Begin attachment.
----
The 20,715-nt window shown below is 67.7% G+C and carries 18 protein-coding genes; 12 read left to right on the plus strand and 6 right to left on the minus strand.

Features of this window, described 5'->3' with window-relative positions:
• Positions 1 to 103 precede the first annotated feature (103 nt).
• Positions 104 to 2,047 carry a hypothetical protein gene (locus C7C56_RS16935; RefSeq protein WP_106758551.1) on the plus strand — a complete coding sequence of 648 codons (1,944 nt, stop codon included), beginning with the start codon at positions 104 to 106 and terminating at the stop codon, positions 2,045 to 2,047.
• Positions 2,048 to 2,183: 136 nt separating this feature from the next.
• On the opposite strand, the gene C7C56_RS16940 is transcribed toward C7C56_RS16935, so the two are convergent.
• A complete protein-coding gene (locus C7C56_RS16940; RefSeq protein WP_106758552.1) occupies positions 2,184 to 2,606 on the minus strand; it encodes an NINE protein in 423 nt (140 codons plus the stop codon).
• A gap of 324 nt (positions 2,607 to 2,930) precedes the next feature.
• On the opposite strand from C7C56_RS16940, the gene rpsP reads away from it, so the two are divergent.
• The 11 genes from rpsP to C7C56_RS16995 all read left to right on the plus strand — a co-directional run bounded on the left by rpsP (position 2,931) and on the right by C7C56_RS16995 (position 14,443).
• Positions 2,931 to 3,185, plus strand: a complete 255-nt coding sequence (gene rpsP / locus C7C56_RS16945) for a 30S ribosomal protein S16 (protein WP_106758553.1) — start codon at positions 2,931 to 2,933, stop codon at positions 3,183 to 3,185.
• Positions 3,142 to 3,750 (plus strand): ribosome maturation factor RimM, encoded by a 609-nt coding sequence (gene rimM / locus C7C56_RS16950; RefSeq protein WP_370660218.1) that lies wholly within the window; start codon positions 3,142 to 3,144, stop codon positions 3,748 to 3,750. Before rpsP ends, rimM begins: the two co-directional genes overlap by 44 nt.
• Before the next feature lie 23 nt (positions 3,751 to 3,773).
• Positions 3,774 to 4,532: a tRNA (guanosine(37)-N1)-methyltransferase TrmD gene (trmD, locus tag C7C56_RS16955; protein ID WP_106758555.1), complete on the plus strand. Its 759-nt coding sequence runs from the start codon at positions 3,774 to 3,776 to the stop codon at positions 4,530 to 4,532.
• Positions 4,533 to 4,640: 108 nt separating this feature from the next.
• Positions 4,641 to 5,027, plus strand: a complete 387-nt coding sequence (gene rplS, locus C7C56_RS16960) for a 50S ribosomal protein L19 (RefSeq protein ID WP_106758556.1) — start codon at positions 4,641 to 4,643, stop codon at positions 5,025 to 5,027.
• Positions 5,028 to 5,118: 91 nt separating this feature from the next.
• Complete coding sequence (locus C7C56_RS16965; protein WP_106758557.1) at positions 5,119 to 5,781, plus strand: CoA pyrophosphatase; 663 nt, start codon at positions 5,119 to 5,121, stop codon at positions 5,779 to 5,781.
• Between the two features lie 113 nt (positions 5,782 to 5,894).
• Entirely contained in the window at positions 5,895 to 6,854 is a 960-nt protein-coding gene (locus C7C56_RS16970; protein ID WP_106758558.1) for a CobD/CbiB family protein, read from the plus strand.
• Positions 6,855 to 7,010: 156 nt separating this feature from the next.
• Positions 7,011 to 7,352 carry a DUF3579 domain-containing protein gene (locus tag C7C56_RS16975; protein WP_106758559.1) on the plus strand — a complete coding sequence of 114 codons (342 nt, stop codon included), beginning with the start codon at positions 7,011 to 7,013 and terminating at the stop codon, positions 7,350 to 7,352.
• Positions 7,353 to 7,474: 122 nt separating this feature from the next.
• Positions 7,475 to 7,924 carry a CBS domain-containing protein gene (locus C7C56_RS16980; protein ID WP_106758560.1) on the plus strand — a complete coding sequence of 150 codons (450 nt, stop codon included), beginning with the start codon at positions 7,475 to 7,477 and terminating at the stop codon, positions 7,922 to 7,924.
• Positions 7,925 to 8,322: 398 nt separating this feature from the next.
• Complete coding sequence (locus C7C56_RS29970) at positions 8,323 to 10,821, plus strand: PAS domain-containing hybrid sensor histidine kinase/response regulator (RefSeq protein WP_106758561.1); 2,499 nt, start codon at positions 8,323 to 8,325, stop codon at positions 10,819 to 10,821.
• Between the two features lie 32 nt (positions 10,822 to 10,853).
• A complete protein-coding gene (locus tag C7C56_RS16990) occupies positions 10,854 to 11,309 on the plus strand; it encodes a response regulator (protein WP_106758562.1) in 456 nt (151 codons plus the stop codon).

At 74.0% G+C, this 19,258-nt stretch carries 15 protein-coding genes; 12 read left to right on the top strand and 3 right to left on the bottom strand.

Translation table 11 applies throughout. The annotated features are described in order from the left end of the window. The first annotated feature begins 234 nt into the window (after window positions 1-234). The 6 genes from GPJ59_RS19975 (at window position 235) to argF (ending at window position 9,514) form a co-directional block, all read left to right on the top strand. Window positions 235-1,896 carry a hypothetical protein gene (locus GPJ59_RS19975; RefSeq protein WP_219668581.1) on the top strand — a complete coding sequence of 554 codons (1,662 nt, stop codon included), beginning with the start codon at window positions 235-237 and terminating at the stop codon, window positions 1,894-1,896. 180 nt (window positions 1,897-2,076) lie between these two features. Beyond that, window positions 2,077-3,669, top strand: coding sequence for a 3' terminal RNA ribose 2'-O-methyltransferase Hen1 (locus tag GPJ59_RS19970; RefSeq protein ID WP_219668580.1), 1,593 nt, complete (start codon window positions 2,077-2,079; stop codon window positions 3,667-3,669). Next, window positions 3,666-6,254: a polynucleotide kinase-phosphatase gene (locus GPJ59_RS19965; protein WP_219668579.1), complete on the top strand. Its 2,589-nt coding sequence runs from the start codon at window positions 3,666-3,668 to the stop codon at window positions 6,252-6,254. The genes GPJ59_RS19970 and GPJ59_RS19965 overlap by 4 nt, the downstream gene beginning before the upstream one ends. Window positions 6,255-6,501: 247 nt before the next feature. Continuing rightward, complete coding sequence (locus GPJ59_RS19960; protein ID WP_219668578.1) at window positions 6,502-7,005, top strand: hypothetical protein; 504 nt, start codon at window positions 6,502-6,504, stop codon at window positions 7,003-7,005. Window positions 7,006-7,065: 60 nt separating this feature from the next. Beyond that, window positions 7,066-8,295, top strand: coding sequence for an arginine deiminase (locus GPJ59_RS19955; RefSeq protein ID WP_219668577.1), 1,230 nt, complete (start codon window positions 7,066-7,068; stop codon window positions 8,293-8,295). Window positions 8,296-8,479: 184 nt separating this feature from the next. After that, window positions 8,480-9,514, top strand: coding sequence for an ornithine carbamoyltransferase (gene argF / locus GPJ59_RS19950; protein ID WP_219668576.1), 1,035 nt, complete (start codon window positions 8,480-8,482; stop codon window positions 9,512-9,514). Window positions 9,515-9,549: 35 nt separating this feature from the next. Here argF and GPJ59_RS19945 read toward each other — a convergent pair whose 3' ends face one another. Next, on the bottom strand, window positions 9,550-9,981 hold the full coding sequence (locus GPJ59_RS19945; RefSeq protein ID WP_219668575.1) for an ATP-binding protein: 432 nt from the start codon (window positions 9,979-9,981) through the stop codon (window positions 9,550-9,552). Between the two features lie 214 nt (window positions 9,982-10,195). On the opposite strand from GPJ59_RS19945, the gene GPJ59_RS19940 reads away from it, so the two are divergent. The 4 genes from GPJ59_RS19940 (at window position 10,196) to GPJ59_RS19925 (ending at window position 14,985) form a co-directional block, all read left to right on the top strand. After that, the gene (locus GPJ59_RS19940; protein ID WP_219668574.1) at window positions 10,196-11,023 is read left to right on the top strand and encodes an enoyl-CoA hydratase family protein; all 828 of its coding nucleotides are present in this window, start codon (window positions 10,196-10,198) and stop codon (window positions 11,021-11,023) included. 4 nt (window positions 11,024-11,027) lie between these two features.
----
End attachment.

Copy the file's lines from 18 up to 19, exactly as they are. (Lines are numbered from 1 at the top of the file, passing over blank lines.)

• Complete coding sequence (locus C7C56_RS16965; protein WP_106758557.1) at positions 5,119 to 5,781, plus strand: CoA pyrophosphatase; 663 nt, start codon at positions 5,119 to 5,121, stop codon at positions 5,779 to 5,781.
• Between the two features lie 113 nt (positions 5,782 to 5,894).